Bill Pronzini, Shackles (Dell, 1988)
Bill Pronzini has been writing "nameless detective" mysteries for nigh on three decades, and I never picked one up until a got a bag of books from my mystery-loving mother a few months ago containing Shackles. Comitting the heresy of reading a series novel out of order, I decided to crack the cover and see what all the fuss was about, assuming there is any fuss surrounding a non-A-list mystery writer. There isn't, really, but in this case there probably should be.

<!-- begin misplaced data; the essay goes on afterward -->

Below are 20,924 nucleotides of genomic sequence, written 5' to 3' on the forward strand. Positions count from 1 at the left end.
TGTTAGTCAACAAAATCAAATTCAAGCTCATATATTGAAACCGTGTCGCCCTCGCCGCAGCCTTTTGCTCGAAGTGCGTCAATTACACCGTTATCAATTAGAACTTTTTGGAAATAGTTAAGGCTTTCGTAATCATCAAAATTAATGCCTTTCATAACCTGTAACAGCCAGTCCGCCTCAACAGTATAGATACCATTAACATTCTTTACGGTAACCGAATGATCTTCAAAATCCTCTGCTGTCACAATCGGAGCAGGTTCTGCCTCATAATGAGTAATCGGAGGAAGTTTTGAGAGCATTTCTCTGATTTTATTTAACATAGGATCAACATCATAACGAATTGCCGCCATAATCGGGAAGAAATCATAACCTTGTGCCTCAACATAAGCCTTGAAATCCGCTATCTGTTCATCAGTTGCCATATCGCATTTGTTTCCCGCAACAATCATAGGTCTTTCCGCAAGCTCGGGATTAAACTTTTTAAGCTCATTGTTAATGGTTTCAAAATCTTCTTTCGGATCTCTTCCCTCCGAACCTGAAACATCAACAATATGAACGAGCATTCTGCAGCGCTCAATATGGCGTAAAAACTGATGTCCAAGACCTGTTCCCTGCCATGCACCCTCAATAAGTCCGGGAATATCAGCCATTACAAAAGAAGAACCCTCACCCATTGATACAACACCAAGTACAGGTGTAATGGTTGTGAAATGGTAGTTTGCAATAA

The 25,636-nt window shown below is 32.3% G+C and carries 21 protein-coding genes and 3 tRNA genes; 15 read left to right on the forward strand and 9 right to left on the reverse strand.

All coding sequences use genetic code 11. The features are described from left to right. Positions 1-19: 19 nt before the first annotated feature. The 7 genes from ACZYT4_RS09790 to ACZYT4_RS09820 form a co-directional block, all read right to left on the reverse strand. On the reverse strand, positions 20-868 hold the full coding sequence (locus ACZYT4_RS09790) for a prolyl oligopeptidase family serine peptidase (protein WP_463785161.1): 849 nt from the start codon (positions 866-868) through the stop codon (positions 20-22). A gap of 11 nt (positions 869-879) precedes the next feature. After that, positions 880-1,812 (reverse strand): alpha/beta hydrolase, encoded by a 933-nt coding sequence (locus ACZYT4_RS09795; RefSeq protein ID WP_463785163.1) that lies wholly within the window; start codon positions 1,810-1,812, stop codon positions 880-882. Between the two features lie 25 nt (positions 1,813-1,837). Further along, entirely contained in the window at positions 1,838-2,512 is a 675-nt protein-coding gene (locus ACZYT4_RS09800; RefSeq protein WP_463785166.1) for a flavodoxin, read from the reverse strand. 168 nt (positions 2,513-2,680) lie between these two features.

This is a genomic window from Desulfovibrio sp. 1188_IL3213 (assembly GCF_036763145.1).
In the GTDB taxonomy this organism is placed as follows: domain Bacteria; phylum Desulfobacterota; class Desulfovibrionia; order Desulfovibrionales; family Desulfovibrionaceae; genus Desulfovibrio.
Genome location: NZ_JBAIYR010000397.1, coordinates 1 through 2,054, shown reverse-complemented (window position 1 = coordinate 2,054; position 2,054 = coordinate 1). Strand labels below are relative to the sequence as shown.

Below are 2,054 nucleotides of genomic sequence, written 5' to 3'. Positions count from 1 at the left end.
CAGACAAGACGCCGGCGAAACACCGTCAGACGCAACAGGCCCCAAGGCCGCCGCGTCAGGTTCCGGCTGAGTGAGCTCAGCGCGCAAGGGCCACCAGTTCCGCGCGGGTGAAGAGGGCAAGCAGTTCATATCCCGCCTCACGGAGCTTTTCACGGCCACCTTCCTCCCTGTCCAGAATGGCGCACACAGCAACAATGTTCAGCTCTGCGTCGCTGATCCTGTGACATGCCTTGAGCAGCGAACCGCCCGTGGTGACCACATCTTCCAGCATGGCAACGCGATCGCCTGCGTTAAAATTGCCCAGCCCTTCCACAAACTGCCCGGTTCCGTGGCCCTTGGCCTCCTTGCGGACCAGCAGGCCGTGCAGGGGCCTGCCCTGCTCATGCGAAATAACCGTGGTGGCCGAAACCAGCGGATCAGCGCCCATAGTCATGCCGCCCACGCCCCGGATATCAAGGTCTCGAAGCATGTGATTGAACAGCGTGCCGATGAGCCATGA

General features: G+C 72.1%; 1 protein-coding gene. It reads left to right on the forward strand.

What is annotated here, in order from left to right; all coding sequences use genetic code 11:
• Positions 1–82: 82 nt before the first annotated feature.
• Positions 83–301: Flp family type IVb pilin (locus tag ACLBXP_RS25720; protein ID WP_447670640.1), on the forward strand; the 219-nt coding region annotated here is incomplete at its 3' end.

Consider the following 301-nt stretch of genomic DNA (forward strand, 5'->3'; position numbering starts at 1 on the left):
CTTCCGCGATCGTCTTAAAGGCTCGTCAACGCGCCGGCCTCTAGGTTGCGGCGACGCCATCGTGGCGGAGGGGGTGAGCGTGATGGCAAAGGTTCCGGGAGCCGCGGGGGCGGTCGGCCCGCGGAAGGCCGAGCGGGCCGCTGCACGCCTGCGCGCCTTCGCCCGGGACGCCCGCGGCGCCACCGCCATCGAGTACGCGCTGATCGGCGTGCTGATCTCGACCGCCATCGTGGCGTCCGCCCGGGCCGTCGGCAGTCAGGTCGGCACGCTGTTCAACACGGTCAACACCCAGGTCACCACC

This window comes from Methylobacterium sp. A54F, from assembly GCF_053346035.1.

Shackles has "nameless" abducted by an old enemy-- we're not sure who until the closing pages-- and spirited off to a remote cabin somewhere in the dead of winter, chained to the wall, and left with thirteen weeks' worth of food, some reading material, a dying space heater and radio, and a cheery warning that suicide is probably preferable to starving to death. Needless to say, this ain't your typical hardboied detective offering. Pronzini carries it off nicely, adapting readily to the slower pace that such a book is bound to have (no pun intended) and keeping the reader's interest nicely. The pages fly on this short novel (roughly 250 pages) as nameless spends his time alternately bemoaning his present state of affairs, trying to figure out who it was that stuck him in this mess, and accepting that the world has probably left him for dead. A fun little book, and a decided change of pace for mystery fans. Worth picking up. ***